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A meta-analysis on the influence of inflammatory bowel disease on pregnancy
  1. J Cornish1,
  2. E Tan1,
  3. J Teare3,
  4. T G Teoh2,
  5. R Rai2,
  6. S K Clark4,
  7. P P Tekkis1,4
  1. 1Department of Biosurgery and Surgical Technology, St Mary’s Hospital, Imperial College, London, UK
  2. 2Academic Department of Obstetrics and Gynaecology, Department of Urogynaecology Unit, Imperial College, St Mary’s Hospital, London, UK
  3. 3Gastroenterology Unit, St Mary’s Hospital, London, UK
  4. 4Department of Surgery, St Mark’s Hospital, London, UK
  1. Correspondence to:
    Dr P Tekkis
    Department of Biosurgery and Surgical Technology, St Mary’s Hospital, 10th Floor QEQM Wing, Praed Street, London W2 1NY, UK; p.tekkis{at}imperial.ac.uk

Abstract

Background: Inflammatory bowel disease (IBD) has a typical onset during the peak reproductive years. Evidence of the risk of adverse pregnancy outcomes in IBD is important for the management of pregnancy to assist in its management.

Aim: To provide a clear assessment of risk of adverse outcomes during pregnancy in women with IBD.

Design: The Medline literature was searched to identify studies reporting outcomes of pregnancy in patients with IBD. Random-effect meta-analysis was used to compare outcomes between women with IBD and normal controls.

Patients and setting: A total of 3907 patients with IBD (Crohn’s disease 1952 (63%), ulcerative colitis 1113 (36%)) and 320 531 controls were reported in 12 studies that satisfied the inclusion criteria.

Results: For women with IBD, there was a 1.87-fold increase in incidence of prematurity (<37 weeks gestation; 95% CI 1.52 to 2.31; p<0.001) compared with controls. The incidence of low birth weight (<2500 g) was over twice that of normal controls (95% CI 1.38 to 3.19; p<0.001). Women with IBD were 1.5 times more likely to undergo caesarean section (95% CI 1.26 to 1.79; p<0.001), and the risk of congenital abnormalities was found to be 2.37-fold increased (95% CI 1.47 to 3.82; p<0.001).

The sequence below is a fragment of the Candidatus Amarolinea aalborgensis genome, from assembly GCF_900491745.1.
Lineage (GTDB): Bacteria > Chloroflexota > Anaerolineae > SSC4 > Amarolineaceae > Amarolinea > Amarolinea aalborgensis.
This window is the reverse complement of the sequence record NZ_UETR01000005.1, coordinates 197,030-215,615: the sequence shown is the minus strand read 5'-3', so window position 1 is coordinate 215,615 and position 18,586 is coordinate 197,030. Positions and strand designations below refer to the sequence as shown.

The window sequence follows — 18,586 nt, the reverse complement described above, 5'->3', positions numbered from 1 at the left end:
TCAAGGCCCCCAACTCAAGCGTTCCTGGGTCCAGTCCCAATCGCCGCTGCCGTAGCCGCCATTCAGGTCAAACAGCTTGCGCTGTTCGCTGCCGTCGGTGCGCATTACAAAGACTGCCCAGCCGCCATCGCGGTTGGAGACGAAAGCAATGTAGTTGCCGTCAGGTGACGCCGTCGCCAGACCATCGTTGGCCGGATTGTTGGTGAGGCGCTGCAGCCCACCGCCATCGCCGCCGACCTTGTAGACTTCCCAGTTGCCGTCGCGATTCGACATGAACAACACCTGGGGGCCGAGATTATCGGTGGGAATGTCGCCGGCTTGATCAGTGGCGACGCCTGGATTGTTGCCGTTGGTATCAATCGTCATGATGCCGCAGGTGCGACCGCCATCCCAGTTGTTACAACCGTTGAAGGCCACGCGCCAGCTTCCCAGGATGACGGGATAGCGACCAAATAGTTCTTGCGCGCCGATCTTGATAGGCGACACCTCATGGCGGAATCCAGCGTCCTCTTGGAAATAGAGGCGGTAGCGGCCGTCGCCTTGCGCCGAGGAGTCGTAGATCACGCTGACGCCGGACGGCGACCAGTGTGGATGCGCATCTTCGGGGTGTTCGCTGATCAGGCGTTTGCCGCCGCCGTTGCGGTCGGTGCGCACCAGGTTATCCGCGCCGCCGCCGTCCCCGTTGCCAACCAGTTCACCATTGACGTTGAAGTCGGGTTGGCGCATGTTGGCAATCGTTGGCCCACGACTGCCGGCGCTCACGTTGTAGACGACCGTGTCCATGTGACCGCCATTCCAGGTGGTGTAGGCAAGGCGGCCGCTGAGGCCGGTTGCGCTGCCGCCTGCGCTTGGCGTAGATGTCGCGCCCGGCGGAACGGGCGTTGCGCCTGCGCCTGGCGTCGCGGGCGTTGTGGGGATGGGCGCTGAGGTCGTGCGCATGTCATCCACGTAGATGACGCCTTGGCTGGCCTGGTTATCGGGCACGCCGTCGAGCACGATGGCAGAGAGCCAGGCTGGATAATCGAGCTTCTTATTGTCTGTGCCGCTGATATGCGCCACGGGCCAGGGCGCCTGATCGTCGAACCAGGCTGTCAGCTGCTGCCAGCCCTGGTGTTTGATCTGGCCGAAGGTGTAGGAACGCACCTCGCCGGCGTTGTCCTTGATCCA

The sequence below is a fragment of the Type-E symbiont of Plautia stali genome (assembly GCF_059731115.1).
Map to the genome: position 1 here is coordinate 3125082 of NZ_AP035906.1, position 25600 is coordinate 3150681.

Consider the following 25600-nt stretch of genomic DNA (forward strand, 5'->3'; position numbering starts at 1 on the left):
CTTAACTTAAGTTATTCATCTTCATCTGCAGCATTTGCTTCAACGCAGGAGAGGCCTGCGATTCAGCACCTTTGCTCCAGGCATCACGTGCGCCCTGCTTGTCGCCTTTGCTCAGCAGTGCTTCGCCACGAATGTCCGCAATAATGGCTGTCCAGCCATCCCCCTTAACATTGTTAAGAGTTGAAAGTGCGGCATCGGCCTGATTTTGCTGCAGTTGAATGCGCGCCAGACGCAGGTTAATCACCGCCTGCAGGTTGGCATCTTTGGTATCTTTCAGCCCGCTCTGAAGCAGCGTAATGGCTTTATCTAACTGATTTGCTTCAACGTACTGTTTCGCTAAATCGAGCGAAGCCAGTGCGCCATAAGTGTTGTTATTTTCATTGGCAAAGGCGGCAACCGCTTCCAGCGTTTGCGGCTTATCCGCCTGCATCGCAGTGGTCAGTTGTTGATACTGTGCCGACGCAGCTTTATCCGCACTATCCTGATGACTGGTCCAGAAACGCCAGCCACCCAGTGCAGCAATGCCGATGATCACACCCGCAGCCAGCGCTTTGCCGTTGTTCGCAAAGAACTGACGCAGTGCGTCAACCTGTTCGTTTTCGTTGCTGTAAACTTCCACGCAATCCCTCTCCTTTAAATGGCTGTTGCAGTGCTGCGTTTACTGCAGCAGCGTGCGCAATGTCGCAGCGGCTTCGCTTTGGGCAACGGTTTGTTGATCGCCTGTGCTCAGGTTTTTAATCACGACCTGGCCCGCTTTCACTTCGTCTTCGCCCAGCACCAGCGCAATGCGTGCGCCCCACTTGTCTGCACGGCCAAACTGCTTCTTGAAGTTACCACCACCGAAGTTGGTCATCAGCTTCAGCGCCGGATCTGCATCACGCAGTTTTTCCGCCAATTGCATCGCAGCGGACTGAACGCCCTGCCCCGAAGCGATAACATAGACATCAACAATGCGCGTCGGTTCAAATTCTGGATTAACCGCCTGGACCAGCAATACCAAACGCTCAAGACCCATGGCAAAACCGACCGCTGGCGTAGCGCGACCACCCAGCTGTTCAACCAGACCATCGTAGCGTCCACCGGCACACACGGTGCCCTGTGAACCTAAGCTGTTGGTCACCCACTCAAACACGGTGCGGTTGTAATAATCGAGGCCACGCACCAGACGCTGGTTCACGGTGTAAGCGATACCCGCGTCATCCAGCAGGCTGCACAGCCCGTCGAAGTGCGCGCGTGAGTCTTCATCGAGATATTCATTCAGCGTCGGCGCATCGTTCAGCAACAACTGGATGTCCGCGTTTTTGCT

Conclusion: The study has shown a higher incidence of adverse pregnancy outcomes in patients with IBD. Further studies are required to clarify which women are at higher risk, as this was not determined in the present study. This has an effect on the management of patients with IBD during pregnancy, who should be treated as a potentially high-risk group.

  • ASA, aminosalicylic acid
  • IBD, inflammatory bowel disease
  • LBW, low birth weight
  • RPC, restorative proctocolectomy
  • SGA, small for gestational age
  • WMD, weighted mean difference

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Footnotes

  • Published Online First 21 December 2006

  • Funding: None.

  • Competing interests: None.

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